This slideshow lays out a photo story with short descriptions of how designers of city buildings all over the world are taking climate change and rising sea level seriously.

This visualization tool shows sea ice data from 1978 to the present. Selected data can be animated to show changes in sea ice extent over time. Data is added by the National Snow and Ice Data Center as it becomes available.

This well-designed experiment compares CO2 impacts on salt water and fresh water. In a short demonstration, students examine how distilled water (i.e., pure water without any dissolved ions or compounds) and seawater are affected differently by increasing carbon dioxide in the air.

This is an interactive webtool that allows the user to choose a state or country and both assess how climate has changed over time and project what future changes are predicted to occur in a given area.

These slide sets (one for the Eastern US and one for the Western US) describe how citizen observations can document the impact of climate change on plants and animals. They introduce the topic of phenology and data collection, the impact of climate change on phenology, and how individuals can become citizen scientists.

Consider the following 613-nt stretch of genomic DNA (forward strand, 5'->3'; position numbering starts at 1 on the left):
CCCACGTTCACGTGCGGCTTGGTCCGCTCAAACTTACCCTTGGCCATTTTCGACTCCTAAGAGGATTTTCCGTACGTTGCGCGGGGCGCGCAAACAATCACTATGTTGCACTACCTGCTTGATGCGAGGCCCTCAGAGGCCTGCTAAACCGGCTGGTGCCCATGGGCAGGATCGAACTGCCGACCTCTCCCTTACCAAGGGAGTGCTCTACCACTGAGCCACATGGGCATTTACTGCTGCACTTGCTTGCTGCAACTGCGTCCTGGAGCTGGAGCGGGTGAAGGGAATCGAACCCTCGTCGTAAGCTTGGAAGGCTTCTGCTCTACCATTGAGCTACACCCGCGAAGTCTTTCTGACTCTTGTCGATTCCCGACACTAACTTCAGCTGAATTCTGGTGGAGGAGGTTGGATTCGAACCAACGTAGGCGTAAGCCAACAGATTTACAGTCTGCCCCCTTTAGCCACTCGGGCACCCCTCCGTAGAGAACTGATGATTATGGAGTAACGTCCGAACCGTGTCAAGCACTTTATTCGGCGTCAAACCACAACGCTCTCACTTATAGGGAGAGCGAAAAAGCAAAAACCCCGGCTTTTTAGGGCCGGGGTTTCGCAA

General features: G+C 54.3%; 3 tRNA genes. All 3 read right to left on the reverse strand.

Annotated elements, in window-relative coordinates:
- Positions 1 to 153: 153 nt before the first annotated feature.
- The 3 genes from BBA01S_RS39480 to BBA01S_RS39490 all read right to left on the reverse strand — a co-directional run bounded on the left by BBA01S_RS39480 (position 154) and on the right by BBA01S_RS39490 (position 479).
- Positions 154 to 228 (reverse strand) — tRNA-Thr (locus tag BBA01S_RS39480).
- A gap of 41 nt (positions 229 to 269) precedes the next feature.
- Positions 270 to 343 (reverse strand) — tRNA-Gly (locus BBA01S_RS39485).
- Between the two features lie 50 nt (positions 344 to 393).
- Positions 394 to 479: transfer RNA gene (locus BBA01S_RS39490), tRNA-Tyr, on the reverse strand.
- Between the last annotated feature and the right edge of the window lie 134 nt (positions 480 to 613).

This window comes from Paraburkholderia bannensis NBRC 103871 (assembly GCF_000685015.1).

Global Forest Watch is an interactive, online forest monitoring and alert system that provides users globally with the information they need to better manage and conserve forest landscapes.

One of a suite of online climate interactive simulations, this Greenhouse Gas Simulator uses the bathtub model to demonstrate how atmospheric concentrations of CO2 will continue to rise unless they are lowered to match the amount of CO2 that can be removed through natural processes.

This simulation allows students to explore the change in sea surface pH levels with increasing CO2 levels.

C-Learn is a simplified version of a climate simulator. Its primary purpose is to help users understand the long-term climate effects (CO2 concentrations, global temperature, sea level rise) of various customized actions to reduce fossil fuel CO2 emissions, reduce deforestation, and grow more trees. Students can ask multiple, customized what-if questions and understand why the system reacts as it does.

This visualization is a collection of maps, by continent, that project the impact on coastlines of a 216-foot rise in sea level, which is assumed to be the result of melting all the land ice on Earth.